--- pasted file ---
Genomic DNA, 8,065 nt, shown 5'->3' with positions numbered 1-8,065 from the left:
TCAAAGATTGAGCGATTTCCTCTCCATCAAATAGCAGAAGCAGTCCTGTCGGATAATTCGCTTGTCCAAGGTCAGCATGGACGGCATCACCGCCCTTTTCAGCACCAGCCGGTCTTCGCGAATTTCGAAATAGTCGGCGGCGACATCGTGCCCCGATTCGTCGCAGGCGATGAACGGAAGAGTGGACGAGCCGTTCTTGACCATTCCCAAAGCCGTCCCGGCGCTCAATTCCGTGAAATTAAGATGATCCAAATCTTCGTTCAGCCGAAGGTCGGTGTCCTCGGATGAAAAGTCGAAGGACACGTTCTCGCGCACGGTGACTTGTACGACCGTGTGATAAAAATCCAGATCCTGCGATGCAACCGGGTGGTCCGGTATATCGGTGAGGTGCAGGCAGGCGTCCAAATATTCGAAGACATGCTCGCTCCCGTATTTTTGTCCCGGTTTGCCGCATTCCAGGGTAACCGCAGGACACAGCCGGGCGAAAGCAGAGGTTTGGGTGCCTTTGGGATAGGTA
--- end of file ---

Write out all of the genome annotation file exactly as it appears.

Genomic DNA, 8,065 nt, shown 5'->3' with positions numbered 1-8,065 from the left:
TCAAAGATTGAGCGATTTCCTCTCCATCAAATAGCAGAAGCAGTCCTGTCGGATAATTCGCTTGTCCAAGGTCAGCATGGACGGCATCACCGCCCTTTTCAGCACCAGCCGGTCTTCGCGAATTTCGAAATAGTCGGCGGCGACATCGTGCCCCGATTCGTCGCAGGCGATGAACGGAAGAGTGGACGAGCCGTTCTTGACCATTCCCAAAGCCGTCCCGGCGCTCAATTCCGTGAAATTAAGATGATCCAAATCTTCGTTCAGCCGAAGGTCGGTGTCCTCGGATGAAAAGTCGAAGGACACGTTCTCGCGCACGGTGACTTGTACGACCGTGTGATAAAAATCCAGATCCTGCGATGCAACCGGGTGGTCCGGTATATCGGTGAGGTGCAGGCAGGCGTCCAAATATTCGAAGACATGCTCGCTCCCGTATTTTTGTCCCGGTTTGCCGCATTCCAGGGTAACCGCAGGACACAGCCGGGCGAAAGCAGAGGTTTGGGTGCCTTTGGGATAGGTA